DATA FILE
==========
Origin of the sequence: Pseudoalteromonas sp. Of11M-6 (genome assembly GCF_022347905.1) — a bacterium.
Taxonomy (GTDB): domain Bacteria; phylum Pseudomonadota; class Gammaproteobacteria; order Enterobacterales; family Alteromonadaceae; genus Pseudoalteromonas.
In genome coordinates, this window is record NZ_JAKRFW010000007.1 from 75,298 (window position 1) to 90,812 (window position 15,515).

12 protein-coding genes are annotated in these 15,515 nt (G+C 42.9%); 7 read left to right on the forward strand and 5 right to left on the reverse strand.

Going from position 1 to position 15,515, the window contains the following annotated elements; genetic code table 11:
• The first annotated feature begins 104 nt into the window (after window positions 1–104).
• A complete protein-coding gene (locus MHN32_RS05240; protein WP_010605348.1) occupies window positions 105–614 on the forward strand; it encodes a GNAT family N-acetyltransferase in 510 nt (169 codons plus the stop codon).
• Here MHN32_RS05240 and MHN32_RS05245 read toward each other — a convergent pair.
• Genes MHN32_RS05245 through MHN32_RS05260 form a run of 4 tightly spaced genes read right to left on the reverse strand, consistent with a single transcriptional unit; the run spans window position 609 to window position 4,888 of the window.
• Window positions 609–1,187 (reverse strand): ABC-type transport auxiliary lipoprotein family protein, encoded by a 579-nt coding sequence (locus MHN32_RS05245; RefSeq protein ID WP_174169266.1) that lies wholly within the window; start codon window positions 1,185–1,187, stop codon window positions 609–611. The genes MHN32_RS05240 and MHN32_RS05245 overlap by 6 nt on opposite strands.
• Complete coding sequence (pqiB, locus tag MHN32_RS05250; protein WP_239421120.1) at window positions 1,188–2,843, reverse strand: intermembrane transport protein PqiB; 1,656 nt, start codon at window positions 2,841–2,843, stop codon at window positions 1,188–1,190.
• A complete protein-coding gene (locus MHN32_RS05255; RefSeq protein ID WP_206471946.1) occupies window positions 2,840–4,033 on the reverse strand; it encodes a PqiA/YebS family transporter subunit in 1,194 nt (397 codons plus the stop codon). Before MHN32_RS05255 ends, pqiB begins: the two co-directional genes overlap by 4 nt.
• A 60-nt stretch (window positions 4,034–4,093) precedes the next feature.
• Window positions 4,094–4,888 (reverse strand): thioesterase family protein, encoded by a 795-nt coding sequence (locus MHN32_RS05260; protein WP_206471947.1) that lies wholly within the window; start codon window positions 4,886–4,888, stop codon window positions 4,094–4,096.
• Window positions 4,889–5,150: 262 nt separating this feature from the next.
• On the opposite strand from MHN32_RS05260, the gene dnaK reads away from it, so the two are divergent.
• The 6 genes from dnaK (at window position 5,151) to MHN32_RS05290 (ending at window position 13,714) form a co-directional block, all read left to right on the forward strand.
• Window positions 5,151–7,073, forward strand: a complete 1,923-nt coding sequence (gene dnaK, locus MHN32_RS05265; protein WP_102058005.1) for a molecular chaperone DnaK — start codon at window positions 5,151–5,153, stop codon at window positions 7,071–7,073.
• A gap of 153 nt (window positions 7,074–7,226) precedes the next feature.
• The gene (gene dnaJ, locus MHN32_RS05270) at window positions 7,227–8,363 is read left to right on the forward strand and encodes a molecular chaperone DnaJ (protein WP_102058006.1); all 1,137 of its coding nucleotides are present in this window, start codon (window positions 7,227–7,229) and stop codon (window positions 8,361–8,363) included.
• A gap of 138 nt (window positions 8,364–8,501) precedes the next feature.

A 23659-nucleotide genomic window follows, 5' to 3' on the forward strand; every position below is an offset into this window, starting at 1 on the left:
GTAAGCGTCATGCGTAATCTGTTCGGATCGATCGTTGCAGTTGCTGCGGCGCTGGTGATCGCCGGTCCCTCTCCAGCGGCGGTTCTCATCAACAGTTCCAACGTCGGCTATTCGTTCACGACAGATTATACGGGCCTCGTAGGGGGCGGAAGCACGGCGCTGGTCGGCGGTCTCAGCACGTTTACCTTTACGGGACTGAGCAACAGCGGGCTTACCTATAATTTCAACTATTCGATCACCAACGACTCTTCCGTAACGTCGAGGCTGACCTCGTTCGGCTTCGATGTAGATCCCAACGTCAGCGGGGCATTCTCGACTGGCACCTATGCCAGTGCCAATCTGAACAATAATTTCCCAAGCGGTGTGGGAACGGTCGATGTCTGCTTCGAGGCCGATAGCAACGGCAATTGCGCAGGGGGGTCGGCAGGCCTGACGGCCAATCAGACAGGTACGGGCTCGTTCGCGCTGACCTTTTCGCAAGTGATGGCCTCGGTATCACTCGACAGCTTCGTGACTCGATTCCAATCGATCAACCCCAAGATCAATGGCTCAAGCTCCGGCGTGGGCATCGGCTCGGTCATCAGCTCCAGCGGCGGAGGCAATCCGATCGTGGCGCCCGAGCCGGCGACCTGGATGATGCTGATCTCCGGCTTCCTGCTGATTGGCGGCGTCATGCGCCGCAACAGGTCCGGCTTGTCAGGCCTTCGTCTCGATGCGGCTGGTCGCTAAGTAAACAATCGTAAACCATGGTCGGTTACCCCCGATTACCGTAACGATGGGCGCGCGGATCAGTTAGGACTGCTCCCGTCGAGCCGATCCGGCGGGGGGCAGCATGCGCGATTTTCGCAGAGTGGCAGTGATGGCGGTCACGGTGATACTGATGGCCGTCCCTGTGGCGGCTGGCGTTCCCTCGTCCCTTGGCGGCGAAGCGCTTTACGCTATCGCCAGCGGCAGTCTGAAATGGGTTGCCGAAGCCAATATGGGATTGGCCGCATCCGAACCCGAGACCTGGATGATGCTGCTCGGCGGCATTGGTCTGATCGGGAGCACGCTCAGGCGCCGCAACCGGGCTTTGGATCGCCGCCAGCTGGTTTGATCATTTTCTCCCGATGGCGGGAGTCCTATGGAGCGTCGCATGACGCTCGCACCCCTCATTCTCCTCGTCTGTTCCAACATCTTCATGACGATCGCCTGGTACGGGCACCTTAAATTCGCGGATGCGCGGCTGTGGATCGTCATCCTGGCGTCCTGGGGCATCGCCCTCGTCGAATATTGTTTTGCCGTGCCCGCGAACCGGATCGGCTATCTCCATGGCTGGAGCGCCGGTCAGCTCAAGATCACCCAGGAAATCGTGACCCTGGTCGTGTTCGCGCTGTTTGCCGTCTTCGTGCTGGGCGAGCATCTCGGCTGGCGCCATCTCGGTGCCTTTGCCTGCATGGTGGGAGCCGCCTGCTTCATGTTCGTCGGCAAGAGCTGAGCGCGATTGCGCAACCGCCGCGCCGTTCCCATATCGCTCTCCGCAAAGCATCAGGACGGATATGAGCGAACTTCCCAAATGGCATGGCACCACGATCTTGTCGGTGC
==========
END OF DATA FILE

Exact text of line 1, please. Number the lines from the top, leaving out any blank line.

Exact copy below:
Origin of the sequence: Pseudoalteromonas sp. Of11M-6 (genome assembly GCF_022347905.1) — a bacterium.